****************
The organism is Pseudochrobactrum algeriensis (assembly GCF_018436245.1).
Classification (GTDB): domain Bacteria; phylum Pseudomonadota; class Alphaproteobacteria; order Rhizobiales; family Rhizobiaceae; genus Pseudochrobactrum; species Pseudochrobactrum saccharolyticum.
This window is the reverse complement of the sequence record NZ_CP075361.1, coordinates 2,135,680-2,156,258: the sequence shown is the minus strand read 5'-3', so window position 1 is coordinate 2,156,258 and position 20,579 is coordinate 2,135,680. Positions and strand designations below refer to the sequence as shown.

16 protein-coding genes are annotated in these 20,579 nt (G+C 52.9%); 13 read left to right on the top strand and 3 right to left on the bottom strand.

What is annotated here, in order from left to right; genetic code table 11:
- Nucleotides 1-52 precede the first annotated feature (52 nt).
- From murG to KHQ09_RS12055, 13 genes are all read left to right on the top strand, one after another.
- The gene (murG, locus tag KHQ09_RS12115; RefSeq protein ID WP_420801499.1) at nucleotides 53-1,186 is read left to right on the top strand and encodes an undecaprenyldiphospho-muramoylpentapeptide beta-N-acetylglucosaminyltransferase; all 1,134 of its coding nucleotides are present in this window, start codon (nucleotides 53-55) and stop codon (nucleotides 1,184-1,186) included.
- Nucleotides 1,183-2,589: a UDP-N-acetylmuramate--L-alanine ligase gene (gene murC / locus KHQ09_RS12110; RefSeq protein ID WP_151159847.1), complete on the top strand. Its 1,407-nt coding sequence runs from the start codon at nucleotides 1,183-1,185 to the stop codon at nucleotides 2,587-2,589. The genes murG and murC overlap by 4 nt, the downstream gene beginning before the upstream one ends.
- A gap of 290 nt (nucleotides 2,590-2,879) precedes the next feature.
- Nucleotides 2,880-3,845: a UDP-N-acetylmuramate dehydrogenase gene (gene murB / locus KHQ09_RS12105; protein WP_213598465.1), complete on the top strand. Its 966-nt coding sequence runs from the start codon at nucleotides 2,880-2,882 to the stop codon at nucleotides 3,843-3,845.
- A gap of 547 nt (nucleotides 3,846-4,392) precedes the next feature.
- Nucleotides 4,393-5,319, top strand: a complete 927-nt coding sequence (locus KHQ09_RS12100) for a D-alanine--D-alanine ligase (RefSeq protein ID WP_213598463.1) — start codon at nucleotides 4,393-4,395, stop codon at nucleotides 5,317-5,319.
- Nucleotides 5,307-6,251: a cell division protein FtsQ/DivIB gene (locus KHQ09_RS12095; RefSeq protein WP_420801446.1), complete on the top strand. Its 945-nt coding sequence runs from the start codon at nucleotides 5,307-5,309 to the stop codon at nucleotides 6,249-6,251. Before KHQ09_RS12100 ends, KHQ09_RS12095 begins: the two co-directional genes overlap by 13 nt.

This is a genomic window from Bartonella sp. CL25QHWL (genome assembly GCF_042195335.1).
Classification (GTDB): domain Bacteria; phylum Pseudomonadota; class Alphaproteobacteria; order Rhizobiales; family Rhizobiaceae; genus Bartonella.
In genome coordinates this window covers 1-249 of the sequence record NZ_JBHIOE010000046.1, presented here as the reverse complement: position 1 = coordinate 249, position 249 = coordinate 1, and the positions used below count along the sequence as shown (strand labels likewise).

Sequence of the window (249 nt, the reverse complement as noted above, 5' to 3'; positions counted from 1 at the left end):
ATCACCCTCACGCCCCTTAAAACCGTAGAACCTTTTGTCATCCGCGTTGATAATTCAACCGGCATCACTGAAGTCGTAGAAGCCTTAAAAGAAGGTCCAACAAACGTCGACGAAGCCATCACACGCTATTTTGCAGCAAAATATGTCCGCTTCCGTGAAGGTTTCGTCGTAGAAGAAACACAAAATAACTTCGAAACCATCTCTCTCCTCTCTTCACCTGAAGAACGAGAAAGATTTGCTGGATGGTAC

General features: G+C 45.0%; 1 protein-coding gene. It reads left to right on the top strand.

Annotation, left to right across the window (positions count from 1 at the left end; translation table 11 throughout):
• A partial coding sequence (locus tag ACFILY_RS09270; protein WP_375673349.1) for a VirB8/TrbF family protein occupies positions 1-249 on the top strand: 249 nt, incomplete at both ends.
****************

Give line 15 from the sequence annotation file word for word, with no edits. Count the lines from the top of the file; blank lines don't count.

This is a genomic window from Bartonella sp. CL25QHWL (genome assembly GCF_042195335.1).